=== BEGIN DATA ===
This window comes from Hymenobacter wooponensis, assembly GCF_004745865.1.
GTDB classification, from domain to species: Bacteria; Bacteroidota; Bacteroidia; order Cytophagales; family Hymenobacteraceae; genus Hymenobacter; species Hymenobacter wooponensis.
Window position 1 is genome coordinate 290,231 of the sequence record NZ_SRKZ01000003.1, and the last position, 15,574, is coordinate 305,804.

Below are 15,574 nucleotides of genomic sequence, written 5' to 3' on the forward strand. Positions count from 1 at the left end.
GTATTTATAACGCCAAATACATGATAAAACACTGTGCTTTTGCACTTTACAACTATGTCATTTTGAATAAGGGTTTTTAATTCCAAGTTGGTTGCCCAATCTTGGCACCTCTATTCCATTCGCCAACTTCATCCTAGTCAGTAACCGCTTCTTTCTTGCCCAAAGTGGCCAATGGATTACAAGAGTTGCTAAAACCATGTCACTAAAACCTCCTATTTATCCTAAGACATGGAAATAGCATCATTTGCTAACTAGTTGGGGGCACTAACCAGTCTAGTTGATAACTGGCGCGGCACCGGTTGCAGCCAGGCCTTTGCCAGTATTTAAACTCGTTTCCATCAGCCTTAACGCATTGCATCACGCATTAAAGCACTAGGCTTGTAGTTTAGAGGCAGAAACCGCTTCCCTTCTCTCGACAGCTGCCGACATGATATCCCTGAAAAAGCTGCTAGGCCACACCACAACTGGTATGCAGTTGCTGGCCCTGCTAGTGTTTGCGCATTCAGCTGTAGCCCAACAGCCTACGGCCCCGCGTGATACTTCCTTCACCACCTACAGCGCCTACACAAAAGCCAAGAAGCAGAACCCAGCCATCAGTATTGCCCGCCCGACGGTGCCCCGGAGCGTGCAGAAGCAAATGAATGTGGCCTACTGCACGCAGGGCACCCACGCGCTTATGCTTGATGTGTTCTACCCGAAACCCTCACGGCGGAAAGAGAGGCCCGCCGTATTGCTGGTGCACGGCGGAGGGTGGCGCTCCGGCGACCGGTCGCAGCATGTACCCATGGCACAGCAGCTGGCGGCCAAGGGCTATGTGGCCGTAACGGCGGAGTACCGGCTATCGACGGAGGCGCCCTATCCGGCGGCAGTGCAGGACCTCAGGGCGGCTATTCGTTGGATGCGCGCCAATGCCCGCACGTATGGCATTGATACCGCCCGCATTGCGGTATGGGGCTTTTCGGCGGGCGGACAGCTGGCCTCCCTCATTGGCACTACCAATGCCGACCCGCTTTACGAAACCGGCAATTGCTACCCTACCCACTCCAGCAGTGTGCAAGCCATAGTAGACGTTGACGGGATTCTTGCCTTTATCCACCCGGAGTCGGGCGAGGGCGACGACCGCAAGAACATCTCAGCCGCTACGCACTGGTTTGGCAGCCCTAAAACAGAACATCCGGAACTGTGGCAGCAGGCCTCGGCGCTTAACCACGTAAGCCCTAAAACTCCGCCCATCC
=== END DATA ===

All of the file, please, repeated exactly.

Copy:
This window comes from Hymenobacter wooponensis, assembly GCF_004745865.1.
GTDB classification, from domain to species: Bacteria; Bacteroidota; Bacteroidia; order Cytophagales; family Hymenobacteraceae; genus Hymenobacter; species Hymenobacter wooponensis.
Window position 1 is genome coordinate 290,231 of the sequence record NZ_SRKZ01000003.1, and the last position, 15,574, is coordinate 305,804.

Below are 15,574 nucleotides of genomic sequence, written 5' to 3' on the forward strand. Positions count from 1 at the left end.
GTATTTATAACGCCAAATACATGATAAAACACTGTGCTTTTGCACTTTACAACTATGTCATTTTGAATAAGGGTTTTTAATTCCAAGTTGGTTGCCCAATCTTGGCACCTCTATTCCATTCGCCAACTTCATCCTAGTCAGTAACCGCTTCTTTCTTGCCCAAAGTGGCCAATGGATTACAAGAGTTGCTAAAACCATGTCACTAAAACCTCCTATTTATCCTAAGACATGGAAATAGCATCATTTGCTAACTAGTTGGGGGCACTAACCAGTCTAGTTGATAACTGGCGCGGCACCGGTTGCAGCCAGGCCTTTGCCAGTATTTAAACTCGTTTCCATCAGCCTTAACGCATTGCATCACGCATTAAAGCACTAGGCTTGTAGTTTAGAGGCAGAAACCGCTTCCCTTCTCTCGACAGCTGCCGACATGATATCCCTGAAAAAGCTGCTAGGCCACACCACAACTGGTATGCAGTTGCTGGCCCTGCTAGTGTTTGCGCATTCAGCTGTAGCCCAACAGCCTACGGCCCCGCGTGATACTTCCTTCACCACCTACAGCGCCTACACAAAAGCCAAGAAGCAGAACCCAGCCATCAGTATTGCCCGCCCGACGGTGCCCCGGAGCGTGCAGAAGCAAATGAATGTGGCCTACTGCACGCAGGGCACCCACGCGCTTATGCTTGATGTGTTCTACCCGAAACCCTCACGGCGGAAAGAGAGGCCCGCCGTATTGCTGGTGCACGGCGGAGGGTGGCGCTCCGGCGACCGGTCGCAGCATGTACCCATGGCACAGCAGCTGGCGGCCAAGGGCTATGTGGCCGTAACGGCGGAGTACCGGCTATCGACGGAGGCGCCCTATCCGGCGGCAGTGCAGGACCTCAGGGCGGCTATTCGTTGGATGCGCGCCAATGCCCGCACGTATGGCATTGATACCGCCCGCATTGCGGTATGGGGCTTTTCGGCGGGCGGACAGCTGGCCTCCCTCATTGGCACTACCAATGCCGACCCGCTTTACGAAACCGGCAATTGCTACCCTACCCACTCCAGCAGTGTGCAAGCCATAGTAGACGTTGACGGGATTCTTGCCTTTATCCACCCGGAGTCGGGCGAGGGCGACGACCGCAAGAACATCTCAGCCGCTACGCACTGGTTTGGCAGCCCTAAAACAGAACATCCGGAACTGTGGCAGCAGGCCTCGGCGCTTAACCACGTAAGCCCTAAAACTCCGCCCATCC